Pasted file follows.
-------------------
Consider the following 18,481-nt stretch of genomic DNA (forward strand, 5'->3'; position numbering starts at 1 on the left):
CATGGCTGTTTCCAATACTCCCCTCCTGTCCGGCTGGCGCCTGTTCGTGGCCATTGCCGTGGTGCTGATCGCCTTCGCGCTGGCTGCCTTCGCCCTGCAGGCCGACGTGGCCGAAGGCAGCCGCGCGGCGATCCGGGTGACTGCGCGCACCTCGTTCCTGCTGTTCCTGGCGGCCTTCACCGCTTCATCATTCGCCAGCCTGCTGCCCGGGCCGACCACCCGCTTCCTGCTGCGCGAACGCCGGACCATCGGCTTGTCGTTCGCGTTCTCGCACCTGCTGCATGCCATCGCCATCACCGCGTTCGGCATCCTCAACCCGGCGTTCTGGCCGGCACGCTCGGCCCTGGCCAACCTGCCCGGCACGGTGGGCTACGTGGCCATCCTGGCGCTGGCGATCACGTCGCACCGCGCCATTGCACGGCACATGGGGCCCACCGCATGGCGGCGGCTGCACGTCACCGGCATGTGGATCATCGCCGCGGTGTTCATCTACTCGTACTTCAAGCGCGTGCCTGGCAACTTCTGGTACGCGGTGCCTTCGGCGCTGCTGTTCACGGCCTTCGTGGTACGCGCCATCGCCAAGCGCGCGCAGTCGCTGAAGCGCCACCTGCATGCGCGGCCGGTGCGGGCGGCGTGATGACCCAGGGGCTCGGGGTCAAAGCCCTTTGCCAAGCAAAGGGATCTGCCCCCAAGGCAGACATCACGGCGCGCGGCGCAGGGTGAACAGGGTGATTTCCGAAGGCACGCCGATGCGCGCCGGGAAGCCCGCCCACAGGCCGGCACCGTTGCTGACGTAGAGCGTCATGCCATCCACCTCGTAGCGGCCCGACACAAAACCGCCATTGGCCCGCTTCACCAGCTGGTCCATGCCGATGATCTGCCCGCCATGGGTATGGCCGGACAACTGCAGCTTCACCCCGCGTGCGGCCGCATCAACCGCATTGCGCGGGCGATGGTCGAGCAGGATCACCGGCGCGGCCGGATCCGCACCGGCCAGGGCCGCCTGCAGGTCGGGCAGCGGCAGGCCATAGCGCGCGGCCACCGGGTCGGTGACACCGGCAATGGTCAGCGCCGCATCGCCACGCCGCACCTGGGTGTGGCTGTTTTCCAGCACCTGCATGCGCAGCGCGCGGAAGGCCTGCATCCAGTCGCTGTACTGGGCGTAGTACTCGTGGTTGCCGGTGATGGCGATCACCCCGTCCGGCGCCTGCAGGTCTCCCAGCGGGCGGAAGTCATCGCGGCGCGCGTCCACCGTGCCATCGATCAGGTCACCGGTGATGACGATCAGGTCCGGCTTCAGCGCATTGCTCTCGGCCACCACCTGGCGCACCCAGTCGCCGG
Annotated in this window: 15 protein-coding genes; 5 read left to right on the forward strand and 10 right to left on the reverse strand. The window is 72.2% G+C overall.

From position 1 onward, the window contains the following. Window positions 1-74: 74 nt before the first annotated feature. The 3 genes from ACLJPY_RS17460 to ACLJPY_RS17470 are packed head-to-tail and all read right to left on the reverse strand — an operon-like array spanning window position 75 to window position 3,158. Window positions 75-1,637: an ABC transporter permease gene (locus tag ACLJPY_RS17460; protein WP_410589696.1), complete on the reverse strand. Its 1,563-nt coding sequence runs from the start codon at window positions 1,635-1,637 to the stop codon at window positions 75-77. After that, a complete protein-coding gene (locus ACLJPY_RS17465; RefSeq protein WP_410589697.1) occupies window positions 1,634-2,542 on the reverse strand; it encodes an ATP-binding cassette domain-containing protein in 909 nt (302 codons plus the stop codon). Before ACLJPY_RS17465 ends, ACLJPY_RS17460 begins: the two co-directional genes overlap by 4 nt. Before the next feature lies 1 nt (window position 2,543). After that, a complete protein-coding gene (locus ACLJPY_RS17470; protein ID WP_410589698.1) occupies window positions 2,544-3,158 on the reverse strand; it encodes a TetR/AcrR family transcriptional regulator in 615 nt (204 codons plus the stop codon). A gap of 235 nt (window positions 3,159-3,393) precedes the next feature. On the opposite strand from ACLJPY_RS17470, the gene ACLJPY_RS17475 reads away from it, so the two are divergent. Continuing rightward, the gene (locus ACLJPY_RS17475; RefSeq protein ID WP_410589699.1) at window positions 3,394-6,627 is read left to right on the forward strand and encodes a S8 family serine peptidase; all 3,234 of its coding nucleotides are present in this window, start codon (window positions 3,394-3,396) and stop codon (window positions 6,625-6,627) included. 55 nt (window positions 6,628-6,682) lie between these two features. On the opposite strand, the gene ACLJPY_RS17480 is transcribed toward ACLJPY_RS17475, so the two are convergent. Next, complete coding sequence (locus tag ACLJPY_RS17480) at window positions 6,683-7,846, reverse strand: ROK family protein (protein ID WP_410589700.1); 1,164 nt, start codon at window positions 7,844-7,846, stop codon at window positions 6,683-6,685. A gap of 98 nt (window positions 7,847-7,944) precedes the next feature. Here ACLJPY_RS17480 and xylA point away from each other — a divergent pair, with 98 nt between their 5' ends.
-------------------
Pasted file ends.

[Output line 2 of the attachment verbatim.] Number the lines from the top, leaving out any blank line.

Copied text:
CATGGCTGTTTCCAATACTCCCCTCCTGTCCGGCTGGCGCCTGTTCGTGGCCATTGCCGTGGTGCTGATCGCCTTCGCGCTGGCTGCCTTCGCCCTGCAGGCCGACGTGGCCGAAGGCAGCCGCGCGGCGATCCGGGTGACTGCGCGCACCTCGTTCCTGCTGTTCCTGGCGGCCTTCACCGCTTCATCATTCGCCAGCCTGCTGCCCGGGCCGACCACCCGCTTCCTGCTGCGCGAACGCCGGACCATCGGCTTGTCGTTCGCGTTCTCGCACCTGCTGCATGCCATCGCCATCACCGCGTTCGGCATCCTCAACCCGGCGTTCTGGCCGGCACGCTCGGCCCTGGCCAACCTGCCCGGCACGGTGGGCTACGTGGCCATCCTGGCGCTGGCGATCACGTCGCACCGCGCCATTGCACGGCACATGGGGCCCACCGCATGGCGGCGGCTGCACGTCACCGGCATGTGGATCATCGCCGCGGTGTTCATCTACTCGTACTTCAAGCGCGTGCCTGGCAACTTCTGGTACGCGGTGCCTTCGGCGCTGCTGTTCACGGCCTTCGTGGTACGCGCCATCGCCAAGCGCGCGCAGTCGCTGAAGCGCCACCTGCATGCGCGGCCGGTGCGGGCGGCGTGATGACCCAGGGGCTCGGGGTCAAAGCCCTTTGCCAAGCAAAGGGATCTGCCCCCAAGGCAGACATCACGGCGCGCGGCGCAGGGTGAACAGGGTGATTTCCGAAGGCACGCCGATGCGCGCCGGGAAGCCCGCCCACAGGCCGGCACCGTTGCTGACGTAGAGCGTCATGCCATCCACCTCGTAGCGGCCCGACACAAAACCGCCATTGGCCCGCTTCACCAGCTGGTCCATGCCGATGATCTGCCCGCCATGGGTATGGCCGGACAACTGCAGCTTCACCCCGCGTGCGGCCGCATCAACCGCATTGCGCGGGCGATGGTCGAGCAGGATCACCGGCGCGGCCGGATCCGCACCGGCCAGGGCCGCCTGCAGGTCGGGCAGCGGCAGGCCATAGCGCGCGGCCACCGGGTCGGTGACACCGGCAATGGTCAGCGCCGCATCGCCACGCCGCACCTGGGTGTGGCTGTTTTCCAGCACCTGCATGCGCAGCGCGCGGAAGGCCTGCATCCAGTCGCTGTACTGGGCGTAGTACTCGTGGTTGCCGGTGATGGCGATCACCCCGTCCGGCGCCTGCAGGTCTCCCAGCGGGCGGAAGTCATCGCGGCGCGCGTCCACCGTGCCATCGATCAGGTCACCGGTGATGACGATCAGGTCCGGCTTCAGCGCATTGCTCTCGGCCACCACCTGGCGCACCCAGTCGCCGG